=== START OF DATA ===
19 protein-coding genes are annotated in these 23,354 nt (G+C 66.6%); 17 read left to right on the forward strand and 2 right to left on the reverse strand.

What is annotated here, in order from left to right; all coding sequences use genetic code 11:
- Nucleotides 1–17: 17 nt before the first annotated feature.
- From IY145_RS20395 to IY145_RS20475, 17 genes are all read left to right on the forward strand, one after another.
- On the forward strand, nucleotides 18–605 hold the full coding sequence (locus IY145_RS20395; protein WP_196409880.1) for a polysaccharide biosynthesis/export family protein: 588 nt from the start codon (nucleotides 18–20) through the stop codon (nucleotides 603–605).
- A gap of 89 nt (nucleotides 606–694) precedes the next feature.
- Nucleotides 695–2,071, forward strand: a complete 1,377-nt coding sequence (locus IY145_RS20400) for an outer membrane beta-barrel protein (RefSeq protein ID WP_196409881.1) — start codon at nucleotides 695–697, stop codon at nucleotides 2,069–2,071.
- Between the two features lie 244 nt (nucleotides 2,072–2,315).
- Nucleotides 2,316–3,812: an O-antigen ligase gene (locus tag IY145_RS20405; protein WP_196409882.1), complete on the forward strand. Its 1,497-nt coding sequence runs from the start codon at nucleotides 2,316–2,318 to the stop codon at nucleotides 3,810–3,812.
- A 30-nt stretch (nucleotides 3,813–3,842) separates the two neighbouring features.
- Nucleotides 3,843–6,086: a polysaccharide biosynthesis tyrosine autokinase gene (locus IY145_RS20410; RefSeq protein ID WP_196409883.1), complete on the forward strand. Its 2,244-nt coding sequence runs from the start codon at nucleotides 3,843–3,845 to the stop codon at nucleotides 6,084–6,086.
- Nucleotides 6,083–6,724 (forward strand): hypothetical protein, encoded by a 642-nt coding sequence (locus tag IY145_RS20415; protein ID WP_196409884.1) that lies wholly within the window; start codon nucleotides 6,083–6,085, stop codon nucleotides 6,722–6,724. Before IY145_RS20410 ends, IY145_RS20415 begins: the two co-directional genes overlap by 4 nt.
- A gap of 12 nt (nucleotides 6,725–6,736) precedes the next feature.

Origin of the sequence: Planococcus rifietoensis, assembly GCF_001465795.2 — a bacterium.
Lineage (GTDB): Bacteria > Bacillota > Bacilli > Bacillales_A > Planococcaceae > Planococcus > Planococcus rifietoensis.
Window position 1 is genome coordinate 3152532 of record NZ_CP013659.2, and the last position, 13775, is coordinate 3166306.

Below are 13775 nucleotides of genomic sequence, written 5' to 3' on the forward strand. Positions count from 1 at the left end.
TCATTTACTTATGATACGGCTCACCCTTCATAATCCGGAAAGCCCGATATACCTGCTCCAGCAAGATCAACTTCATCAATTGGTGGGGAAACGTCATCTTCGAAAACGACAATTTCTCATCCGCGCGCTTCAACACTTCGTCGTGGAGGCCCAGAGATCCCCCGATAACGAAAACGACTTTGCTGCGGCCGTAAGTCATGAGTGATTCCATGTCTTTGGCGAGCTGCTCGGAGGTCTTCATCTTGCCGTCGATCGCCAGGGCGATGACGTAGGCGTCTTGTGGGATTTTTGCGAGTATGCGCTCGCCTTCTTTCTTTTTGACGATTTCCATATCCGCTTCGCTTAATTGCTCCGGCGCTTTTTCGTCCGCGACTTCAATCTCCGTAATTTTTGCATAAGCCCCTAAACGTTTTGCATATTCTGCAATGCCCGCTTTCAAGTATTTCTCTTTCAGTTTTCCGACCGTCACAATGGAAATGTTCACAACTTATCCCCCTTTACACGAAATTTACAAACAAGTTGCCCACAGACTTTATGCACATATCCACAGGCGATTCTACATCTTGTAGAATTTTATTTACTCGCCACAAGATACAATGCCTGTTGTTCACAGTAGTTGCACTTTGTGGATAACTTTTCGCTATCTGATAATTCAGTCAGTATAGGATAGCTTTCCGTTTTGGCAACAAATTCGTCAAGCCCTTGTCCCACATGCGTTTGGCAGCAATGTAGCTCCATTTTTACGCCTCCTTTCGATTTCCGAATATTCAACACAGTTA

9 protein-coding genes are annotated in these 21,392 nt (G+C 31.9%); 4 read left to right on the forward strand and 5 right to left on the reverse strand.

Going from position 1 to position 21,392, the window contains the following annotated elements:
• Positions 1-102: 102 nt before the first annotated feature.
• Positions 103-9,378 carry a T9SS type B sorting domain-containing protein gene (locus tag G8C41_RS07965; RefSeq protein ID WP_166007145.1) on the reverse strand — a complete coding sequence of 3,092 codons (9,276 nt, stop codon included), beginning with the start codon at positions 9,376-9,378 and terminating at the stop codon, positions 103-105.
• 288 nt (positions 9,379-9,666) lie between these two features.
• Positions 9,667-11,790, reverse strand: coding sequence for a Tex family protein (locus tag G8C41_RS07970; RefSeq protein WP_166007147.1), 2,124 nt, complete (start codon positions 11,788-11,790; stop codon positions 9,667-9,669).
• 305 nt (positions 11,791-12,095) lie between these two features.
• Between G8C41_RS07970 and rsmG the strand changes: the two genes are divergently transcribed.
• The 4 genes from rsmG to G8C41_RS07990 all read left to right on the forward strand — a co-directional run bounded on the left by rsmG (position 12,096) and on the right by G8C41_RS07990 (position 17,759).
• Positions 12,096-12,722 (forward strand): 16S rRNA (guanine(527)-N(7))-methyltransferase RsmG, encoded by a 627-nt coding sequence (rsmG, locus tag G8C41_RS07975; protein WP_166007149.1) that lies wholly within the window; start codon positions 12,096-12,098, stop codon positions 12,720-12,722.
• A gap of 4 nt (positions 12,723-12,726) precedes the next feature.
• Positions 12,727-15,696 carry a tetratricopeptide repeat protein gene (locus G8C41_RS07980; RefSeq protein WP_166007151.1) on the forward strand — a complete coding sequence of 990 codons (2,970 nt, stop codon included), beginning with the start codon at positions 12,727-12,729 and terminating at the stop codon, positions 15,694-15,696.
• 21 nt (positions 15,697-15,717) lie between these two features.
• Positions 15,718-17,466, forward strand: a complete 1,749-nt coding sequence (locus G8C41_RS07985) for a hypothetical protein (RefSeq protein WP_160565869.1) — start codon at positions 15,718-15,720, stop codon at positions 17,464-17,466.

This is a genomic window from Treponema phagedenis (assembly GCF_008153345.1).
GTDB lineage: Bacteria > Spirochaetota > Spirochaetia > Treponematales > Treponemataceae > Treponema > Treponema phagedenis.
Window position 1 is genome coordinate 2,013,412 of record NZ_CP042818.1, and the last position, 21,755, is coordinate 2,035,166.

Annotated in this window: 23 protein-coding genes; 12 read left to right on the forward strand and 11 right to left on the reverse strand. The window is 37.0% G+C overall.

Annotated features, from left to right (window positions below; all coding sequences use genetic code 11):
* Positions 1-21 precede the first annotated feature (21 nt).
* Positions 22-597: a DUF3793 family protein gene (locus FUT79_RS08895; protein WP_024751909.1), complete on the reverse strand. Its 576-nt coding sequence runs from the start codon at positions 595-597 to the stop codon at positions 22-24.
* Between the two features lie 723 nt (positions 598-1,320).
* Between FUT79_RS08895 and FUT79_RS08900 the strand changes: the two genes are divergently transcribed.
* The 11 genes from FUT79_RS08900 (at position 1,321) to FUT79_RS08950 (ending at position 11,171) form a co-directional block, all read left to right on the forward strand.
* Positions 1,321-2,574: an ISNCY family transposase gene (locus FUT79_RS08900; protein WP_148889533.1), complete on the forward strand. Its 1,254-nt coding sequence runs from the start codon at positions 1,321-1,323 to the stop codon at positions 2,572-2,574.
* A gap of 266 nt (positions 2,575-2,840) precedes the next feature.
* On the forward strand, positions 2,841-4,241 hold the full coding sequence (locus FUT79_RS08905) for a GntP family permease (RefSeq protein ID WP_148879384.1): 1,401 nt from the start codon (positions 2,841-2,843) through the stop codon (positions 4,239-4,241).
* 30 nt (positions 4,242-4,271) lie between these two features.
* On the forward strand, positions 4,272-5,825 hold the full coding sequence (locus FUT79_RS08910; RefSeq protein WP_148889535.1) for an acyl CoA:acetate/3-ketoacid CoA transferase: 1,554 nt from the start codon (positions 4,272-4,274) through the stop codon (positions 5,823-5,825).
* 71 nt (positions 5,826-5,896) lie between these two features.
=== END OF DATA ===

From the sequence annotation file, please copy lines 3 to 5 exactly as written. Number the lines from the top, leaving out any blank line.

- Nucleotides 1–17: 17 nt before the first annotated feature.
- From IY145_RS20395 to IY145_RS20475, 17 genes are all read left to right on the forward strand, one after another.
- On the forward strand, nucleotides 18–605 hold the full coding sequence (locus IY145_RS20395; protein WP_196409880.1) for a polysaccharide biosynthesis/export family protein: 588 nt from the start codon (nucleotides 18–20) through the stop codon (nucleotides 603–605).